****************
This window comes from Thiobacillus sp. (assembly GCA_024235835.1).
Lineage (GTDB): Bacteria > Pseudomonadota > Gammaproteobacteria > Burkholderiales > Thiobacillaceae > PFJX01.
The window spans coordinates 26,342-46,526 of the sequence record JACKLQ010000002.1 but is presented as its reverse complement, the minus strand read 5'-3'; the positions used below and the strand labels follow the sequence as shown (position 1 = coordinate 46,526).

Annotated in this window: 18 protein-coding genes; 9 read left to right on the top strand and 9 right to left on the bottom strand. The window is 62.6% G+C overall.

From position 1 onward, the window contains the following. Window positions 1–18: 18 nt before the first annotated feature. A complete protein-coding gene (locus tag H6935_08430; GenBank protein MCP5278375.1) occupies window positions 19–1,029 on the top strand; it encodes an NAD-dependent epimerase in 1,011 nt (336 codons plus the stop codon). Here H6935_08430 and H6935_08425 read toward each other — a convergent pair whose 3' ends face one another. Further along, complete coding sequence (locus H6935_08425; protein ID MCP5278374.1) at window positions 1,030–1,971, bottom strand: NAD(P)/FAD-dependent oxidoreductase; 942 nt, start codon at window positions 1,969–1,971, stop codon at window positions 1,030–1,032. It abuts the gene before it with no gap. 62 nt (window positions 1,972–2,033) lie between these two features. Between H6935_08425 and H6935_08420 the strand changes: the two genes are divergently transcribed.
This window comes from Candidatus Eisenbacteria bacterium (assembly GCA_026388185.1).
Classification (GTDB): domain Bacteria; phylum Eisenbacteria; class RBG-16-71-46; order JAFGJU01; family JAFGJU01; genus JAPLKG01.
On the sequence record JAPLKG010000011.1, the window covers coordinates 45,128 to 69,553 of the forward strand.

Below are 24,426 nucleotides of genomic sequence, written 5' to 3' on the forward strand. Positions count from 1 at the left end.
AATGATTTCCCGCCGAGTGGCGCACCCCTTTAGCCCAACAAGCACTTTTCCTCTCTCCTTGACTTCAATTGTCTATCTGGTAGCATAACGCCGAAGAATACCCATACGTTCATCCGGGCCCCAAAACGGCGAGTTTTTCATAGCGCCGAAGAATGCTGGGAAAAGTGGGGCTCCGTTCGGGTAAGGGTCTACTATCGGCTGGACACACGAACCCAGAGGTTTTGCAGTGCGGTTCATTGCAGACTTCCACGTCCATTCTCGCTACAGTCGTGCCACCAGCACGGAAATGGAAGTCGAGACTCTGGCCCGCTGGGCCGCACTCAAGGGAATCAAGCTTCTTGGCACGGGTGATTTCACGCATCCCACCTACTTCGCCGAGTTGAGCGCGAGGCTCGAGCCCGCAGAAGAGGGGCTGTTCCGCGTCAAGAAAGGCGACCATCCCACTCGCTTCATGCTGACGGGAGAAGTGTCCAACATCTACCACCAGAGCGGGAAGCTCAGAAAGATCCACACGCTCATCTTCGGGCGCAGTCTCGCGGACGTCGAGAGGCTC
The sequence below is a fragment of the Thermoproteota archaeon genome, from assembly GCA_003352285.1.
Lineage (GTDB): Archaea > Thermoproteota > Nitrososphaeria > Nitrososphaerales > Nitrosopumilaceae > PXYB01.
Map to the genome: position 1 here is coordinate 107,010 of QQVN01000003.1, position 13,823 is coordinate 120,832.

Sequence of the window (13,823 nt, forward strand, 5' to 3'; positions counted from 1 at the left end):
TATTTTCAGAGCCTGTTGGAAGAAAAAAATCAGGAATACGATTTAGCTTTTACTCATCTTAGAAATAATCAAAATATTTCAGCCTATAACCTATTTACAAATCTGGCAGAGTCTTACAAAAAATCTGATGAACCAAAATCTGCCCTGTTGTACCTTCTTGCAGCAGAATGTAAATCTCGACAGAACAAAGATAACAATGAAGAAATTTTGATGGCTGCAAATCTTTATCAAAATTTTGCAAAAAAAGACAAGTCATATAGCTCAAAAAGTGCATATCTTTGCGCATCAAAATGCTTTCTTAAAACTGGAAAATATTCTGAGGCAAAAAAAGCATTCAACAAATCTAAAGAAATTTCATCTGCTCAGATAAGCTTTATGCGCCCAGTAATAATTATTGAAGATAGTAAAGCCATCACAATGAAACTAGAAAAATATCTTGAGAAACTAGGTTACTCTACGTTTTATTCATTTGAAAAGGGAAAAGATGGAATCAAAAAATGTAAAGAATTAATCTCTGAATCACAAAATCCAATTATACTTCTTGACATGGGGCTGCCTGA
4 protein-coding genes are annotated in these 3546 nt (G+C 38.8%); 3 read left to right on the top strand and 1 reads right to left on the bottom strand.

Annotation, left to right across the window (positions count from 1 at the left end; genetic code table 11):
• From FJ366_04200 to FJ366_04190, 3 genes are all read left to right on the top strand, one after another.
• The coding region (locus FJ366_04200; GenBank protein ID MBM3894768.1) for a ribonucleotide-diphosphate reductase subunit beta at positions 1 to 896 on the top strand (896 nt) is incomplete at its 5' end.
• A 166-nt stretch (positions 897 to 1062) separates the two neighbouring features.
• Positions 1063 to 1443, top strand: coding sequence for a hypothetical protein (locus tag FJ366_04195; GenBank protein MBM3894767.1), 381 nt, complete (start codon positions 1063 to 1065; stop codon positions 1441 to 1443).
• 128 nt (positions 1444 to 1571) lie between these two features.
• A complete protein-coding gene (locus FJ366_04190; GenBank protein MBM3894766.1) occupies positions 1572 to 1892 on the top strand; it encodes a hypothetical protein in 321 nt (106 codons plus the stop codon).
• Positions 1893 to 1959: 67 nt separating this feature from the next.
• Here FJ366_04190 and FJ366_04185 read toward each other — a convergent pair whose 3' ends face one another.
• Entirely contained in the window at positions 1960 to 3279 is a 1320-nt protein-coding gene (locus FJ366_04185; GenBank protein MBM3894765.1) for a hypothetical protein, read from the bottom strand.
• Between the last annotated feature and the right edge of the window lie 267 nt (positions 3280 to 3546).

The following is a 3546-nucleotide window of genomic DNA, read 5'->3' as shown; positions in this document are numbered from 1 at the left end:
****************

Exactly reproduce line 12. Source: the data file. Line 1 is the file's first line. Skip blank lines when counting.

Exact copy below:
Lineage (GTDB): Archaea > Thermoproteota > Nitrososphaeria > Nitrososphaerales > Nitrosopumilaceae > PXYB01.